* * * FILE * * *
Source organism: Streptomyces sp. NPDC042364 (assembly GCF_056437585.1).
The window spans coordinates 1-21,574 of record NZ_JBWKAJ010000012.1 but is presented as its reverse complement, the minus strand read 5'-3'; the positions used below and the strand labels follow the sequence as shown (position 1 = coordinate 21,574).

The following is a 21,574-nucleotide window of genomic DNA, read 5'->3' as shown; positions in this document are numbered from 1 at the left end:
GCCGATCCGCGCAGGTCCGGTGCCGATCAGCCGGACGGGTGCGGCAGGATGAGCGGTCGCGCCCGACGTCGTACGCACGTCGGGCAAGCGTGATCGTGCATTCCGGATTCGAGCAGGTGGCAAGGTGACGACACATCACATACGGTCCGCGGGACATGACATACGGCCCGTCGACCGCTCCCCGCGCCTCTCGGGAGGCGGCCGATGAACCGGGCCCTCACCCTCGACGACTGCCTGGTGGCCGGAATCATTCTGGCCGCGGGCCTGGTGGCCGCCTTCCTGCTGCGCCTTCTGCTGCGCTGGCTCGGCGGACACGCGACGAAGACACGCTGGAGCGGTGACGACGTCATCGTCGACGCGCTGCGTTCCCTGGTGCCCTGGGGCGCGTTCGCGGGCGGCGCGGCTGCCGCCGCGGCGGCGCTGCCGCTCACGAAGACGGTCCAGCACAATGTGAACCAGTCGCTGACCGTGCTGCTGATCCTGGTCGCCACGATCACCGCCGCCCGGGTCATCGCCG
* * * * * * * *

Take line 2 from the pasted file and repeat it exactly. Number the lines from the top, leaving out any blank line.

The window spans coordinates 1-21,574 of record NZ_JBWKAJ010000012.1 but is presented as its reverse complement, the minus strand read 5'-3'; the positions used below and the strand labels follow the sequence as shown (position 1 = coordinate 21,574).